Muckraking and Objectivity: Journalism's Colliding Traditions (Contributions to the Study of Mass Media & Communications) by Robert Miraldi
Muckraking and Objectivity: Journalism's Colliding Traditions (Contributions to the Study of Mass Media & Communications)
Author: Robert Miraldi
Title: Muckraking and Objectivity: Journalism's Colliding Traditions (Contributions to the Study of Mass Media & Communications)
ISBN10: 0313272980
ISBN13: 978-0313272981
Format: .PDF .EPUB .FB2
Pages:
Publisher: Praeger; 2d edition (May 8, 1990)
Language: English
Size pdf: 1274 kb
Size epub: 1400 kb
Rating: 4.7 ✪
Votes: 303
Category: Reference
Subcategory: Writing, Research & Publishing Guides

This timely study by a former investigative reporter zeroes in on the role of the journalist in a democratic society. Robert Miraldi explores the relationship between an objective reportorial stance wherein an audience is given verifiable, neutral facts and muckraking, when a reporter crusades on an issue to expose what he or she sees as evil. Including examples of muckraking from newspapers, magazines, and television, the volume traces the history of muckraking journalism and investigative reporting from the turn of the century, when a band of magazine writers were exposing political and business corruption, to the sixties and seventies when television and newspaper reporters continued the tradition of expose journalism. He locates the colliding traditions of journalism in democracy's demand that the press uncover crime and corruption while at the same time requiring that reporters observe the social process more than intrude. The collision between objectivity and expose informs this fact-filled study.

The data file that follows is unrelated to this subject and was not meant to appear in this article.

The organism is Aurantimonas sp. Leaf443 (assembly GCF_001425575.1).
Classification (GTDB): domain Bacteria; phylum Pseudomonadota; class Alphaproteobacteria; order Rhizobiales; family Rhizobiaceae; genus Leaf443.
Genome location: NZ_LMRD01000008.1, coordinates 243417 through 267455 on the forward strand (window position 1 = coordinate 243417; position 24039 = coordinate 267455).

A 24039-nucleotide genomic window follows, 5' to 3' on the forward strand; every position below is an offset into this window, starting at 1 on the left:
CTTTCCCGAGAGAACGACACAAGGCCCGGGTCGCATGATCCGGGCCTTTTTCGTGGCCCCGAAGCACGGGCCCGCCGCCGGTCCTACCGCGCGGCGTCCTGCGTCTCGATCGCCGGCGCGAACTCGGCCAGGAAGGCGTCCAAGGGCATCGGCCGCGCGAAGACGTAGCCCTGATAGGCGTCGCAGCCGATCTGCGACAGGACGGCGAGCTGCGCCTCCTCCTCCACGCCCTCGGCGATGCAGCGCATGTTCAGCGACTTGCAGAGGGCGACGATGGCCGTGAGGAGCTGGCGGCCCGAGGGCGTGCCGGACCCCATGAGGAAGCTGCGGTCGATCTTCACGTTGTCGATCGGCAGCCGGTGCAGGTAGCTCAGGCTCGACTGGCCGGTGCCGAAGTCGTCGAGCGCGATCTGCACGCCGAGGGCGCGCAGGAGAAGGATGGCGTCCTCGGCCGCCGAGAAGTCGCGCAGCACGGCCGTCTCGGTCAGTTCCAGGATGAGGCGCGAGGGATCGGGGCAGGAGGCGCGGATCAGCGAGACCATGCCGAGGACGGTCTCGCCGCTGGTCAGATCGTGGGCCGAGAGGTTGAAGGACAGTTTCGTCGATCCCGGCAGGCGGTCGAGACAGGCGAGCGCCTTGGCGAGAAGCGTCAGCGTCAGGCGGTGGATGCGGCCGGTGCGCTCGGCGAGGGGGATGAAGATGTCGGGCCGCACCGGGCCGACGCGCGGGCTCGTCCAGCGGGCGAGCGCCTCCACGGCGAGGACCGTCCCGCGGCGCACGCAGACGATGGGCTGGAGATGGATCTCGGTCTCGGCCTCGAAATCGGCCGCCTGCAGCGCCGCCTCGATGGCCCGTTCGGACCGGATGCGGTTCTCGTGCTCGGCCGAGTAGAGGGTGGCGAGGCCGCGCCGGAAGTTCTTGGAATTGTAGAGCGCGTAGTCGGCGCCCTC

The first chapter recounts Miraldi's experience as a New York City reporter tracking down illegal drug sales and offers an historical overview of muckraking journalism. Chapter Two analyzes the work of Ida Tarbell, David Graham Phillips, Samuel H. Adams, Will Irwin, Ray Stannard Baker, and Charles Edward Russell, six turn-of-the-century muckraking writers who were determined to be both objective reporters and partisan crusaders. The fall of muckraking journalism and its later reappearance with Edward R. Murrow's Harvest of Shame television documentary are the focus of chapters Three and Four. Chapter Five presents a case study of New York Times reporter John L. Hess' expose of New York State's nursing homes. Concluding with a look at factors that interfere with the work of journalists, Dr. Miraldi, in chapter Six, calls for a renewed spirit of activism as journalism enters the nineties. The book closes with a penetrating interview with Fred W. Friendly. This challenging history is must reading for scholars in journalism and mass media, practicing journalists and historians, students and teachers in college-level journalism and mass media courses, theory classes such as Press History and Mass Media in Society, as well as newswriting courses at all levels.